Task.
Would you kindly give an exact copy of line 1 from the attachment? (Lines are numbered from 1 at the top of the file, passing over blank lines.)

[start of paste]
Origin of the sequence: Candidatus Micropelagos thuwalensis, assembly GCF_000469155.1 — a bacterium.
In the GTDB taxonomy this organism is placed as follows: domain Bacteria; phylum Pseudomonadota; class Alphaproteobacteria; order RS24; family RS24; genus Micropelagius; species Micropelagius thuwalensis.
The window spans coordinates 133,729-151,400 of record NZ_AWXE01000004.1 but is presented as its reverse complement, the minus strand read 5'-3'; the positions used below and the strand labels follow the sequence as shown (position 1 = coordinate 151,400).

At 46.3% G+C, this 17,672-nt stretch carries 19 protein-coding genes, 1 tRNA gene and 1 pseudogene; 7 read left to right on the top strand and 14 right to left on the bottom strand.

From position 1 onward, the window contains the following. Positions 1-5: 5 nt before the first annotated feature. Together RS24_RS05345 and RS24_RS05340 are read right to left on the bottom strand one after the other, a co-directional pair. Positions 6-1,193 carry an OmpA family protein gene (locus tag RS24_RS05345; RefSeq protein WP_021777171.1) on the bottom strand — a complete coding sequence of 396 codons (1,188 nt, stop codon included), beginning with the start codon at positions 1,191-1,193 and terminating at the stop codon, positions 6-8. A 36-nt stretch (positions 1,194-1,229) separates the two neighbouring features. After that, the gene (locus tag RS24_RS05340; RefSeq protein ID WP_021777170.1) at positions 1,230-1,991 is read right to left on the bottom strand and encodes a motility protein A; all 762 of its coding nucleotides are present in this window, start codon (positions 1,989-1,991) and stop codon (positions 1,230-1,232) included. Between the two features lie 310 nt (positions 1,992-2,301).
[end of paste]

Origin of the sequence: Candidatus Micropelagos thuwalensis, assembly GCF_000469155.1 — a bacterium.